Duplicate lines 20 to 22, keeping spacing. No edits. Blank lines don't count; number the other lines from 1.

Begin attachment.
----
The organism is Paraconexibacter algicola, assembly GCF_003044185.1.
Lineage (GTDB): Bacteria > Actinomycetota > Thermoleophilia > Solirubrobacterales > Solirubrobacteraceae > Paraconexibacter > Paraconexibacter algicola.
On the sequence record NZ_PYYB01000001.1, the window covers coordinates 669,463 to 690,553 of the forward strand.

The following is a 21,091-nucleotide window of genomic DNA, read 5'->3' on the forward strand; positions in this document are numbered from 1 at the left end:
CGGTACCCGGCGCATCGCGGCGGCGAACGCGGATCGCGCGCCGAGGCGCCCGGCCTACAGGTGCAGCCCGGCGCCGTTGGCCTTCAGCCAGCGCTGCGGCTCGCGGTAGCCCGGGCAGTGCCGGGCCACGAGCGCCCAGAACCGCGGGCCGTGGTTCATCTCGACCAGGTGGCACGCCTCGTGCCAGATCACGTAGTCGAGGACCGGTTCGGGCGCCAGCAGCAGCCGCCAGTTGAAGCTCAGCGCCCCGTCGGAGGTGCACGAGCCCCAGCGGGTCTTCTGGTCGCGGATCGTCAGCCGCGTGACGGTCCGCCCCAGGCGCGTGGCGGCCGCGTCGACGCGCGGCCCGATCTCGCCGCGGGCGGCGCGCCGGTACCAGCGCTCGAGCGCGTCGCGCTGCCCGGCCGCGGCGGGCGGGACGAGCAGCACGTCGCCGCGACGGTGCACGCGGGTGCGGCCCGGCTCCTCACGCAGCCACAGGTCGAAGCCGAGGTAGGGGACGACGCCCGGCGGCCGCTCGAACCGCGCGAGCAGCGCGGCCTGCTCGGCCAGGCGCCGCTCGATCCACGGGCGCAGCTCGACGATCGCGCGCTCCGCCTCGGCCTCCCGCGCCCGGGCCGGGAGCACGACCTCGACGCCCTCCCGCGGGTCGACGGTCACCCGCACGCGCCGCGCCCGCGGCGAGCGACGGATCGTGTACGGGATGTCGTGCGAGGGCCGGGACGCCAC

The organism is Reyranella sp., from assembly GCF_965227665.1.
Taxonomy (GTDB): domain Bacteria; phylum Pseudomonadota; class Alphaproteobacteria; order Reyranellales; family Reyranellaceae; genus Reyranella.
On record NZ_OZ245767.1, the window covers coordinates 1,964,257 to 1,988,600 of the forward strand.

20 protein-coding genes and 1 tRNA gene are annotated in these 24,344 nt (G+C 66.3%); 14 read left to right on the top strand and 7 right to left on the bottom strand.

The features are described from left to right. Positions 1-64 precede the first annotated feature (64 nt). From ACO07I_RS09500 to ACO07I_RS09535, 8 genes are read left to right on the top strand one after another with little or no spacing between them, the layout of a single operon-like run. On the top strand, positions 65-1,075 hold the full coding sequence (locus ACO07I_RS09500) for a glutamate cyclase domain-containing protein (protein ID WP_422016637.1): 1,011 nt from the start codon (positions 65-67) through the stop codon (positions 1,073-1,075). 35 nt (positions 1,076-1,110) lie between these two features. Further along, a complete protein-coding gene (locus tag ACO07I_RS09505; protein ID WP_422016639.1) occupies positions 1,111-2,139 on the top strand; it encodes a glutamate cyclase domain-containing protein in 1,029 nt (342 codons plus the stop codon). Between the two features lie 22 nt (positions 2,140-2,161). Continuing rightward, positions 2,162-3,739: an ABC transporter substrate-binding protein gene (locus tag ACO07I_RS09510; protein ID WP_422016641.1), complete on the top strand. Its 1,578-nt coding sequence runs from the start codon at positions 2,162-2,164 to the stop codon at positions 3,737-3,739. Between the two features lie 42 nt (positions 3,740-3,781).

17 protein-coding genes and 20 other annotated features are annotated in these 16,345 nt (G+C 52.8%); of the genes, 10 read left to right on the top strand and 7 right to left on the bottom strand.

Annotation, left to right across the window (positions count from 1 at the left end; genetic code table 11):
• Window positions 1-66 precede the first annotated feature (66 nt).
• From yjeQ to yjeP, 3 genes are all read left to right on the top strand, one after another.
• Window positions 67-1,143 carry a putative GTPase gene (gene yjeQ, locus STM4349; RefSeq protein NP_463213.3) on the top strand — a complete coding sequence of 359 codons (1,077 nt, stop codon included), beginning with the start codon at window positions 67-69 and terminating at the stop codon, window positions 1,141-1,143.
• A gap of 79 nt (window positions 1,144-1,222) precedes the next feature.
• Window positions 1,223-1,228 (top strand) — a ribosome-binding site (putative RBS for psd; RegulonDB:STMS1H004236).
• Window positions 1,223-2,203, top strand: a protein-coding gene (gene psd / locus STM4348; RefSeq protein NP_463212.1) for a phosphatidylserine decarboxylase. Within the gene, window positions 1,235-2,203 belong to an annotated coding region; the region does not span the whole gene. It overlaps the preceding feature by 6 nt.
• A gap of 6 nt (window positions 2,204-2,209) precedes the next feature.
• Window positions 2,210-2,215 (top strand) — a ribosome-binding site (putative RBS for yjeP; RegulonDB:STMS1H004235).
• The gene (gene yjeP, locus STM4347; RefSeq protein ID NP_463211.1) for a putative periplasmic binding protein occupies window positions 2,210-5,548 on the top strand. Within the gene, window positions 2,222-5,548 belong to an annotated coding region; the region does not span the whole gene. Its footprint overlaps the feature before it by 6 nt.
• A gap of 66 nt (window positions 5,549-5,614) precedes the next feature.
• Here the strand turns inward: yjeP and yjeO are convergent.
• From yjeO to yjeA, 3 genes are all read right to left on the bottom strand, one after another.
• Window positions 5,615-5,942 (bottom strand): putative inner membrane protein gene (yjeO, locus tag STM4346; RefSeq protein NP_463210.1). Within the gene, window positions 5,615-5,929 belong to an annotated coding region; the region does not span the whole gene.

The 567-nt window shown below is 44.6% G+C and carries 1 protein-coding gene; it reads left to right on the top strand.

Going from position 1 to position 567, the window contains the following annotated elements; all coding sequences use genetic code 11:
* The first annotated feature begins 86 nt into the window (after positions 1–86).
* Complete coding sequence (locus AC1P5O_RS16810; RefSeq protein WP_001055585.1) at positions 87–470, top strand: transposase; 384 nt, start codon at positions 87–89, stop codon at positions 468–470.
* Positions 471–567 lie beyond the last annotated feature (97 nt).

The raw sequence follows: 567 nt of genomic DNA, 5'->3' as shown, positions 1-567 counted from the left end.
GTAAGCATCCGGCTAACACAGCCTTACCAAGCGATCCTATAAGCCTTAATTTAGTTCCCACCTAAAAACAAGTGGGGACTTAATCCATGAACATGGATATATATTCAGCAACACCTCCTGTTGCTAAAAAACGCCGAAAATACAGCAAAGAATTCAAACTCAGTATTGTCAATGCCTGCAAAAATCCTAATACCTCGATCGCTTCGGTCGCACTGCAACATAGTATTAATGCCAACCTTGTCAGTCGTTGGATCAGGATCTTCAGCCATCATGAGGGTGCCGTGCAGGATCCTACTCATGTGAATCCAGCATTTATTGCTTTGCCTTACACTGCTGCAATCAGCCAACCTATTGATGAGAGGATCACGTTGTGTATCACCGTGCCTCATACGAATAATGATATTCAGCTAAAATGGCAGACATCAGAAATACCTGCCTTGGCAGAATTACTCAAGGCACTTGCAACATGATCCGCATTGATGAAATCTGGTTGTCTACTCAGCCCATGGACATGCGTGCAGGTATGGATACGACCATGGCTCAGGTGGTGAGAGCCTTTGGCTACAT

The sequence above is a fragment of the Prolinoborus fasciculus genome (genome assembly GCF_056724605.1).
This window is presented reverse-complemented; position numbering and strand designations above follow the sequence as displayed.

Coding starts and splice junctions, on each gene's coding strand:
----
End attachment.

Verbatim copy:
• Window positions 2,210-2,215 (top strand) — a ribosome-binding site (putative RBS for yjeP; RegulonDB:STMS1H004235).
• The gene (gene yjeP, locus STM4347; RefSeq protein ID NP_463211.1) for a putative periplasmic binding protein occupies window positions 2,210-5,548 on the top strand. Within the gene, window positions 2,222-5,548 belong to an annotated coding region; the region does not span the whole gene. Its footprint overlaps the feature before it by 6 nt.
• A gap of 66 nt (window positions 5,549-5,614) precedes the next feature.